Saturday, 2 February 2019

Browsing The Blogs February

New for the weekends
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Alison Morton: Where DID those Roma Nova titles come from?



Choosing book titles is like being prodded by Pluto in the underworld with a red hot trident for eternity.  One commenter on social media said: “They sound great, but I can’t help but cringe at the titles. Not quite Latin. I suppose that’s probably the point, but ouch. Intriguing, though.“

I admit, I thought ‘ouch’ back, but also smiled to myself. Perhaps she hadn’t looked them up on one of the excellent online dictionaries such as Perseus (Tufts University), LatDict, Notre Dame University or a good paper Latin dictionary (OLD or Collins).

So I’m taking the opportunity of changing the covers to spiffy new ones to go into the gory detail. You have been warned…  READ MORE >  



Anna Belfrage : The ultimate sacrifice – of a man, his honour and his son




Remember my recent post about Fernando IV? I began by describing just how tumultuous the reign of his father was, Sancho IV being plagued by one rebellion after the other. Why? Because very many felt Sancho had usurped the throne, thereby setting aside the rights of his little nephew, Alfonso de la Cerda. I bet quite a few of those rebelling against Sancho also thought life would be much easier in a country nominally controlled by an untried youth than it was under Sancho’s capable, if somewhat hard-handed, rule.  READ MORE >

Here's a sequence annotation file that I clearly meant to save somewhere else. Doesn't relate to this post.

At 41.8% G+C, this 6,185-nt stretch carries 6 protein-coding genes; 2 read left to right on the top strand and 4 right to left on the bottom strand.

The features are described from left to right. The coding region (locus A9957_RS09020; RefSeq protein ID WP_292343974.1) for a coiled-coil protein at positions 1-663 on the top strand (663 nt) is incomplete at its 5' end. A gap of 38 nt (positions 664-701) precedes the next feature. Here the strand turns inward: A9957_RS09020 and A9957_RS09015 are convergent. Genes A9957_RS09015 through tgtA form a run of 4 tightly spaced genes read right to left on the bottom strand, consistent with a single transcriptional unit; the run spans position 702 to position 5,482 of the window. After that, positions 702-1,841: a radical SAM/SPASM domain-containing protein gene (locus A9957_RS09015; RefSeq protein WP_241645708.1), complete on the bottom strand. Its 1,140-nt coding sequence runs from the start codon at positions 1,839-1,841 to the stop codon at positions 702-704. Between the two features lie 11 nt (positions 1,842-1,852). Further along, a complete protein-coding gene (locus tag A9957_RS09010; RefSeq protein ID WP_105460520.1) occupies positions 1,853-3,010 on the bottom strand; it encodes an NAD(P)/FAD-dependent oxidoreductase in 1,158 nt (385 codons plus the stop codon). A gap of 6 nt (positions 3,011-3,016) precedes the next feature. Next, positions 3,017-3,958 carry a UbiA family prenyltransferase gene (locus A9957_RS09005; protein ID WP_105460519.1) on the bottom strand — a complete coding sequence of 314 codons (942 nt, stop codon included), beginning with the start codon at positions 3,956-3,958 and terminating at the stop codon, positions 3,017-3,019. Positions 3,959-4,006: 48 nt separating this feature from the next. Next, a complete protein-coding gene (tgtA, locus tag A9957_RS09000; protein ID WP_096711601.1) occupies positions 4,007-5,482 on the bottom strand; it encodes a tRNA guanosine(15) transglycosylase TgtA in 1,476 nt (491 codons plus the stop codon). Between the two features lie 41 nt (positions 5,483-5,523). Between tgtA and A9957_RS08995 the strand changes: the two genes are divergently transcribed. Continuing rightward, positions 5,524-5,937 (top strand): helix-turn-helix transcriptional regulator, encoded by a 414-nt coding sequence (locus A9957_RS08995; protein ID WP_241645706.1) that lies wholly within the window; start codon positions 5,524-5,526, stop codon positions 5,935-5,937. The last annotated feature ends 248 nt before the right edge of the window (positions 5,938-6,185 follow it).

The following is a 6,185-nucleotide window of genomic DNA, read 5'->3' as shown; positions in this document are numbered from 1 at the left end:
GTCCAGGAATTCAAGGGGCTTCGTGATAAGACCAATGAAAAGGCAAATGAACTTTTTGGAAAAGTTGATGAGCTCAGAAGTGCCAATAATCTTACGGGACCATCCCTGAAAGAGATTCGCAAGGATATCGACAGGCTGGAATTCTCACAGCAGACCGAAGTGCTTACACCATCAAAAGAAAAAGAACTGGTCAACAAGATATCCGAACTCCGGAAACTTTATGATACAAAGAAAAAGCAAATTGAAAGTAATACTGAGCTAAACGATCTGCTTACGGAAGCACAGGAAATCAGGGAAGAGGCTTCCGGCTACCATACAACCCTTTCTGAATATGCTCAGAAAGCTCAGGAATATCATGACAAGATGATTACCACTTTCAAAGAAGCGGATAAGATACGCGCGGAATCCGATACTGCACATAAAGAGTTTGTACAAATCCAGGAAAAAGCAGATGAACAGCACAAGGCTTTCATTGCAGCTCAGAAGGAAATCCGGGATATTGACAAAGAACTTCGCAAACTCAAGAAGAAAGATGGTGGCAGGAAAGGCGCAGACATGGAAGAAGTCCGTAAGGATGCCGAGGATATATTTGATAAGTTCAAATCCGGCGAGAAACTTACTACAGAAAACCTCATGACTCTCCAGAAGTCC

Annie Whitehead : 1066 - The Mercian Angle


In 1066, when Edward the Confessor died, Harold Godwineson was declared king. Yet he felt the need to ride north to secure the pledges of the northern nobles, and thought it prudent to forsake his long-term partner and marry the sister of two powerful northern earls. Why?
READ MORE >  



Smugglers!
Five and twenty ponies,
Trotting through the dark –
Brandy for the Parson, ’Baccy for the Clerk.
Laces for a lady; letters for a spy,
Watch the wall my darling while the Gentlemen go by!


‘Gentlemen’? Were smugglers really gentlemen? 
Smuggling. The very word conjures an image of a quiet moonlit night, a tall ship rocking gently at anchor out in a slightly wind-ruffled bay and men wearing three-cornered hats making their swift, but silent, way along remote West Country lanes that zigzag between high banks and thick, foxglove and cow-parsley-strewn hedgerows. The men are leading a string of pack ponies tied nose-to-tail, their hooves muffled by rough sacking. On the ponies’ backs are casks of brandy or kegs of tobacco… But is that how smuggling really happened?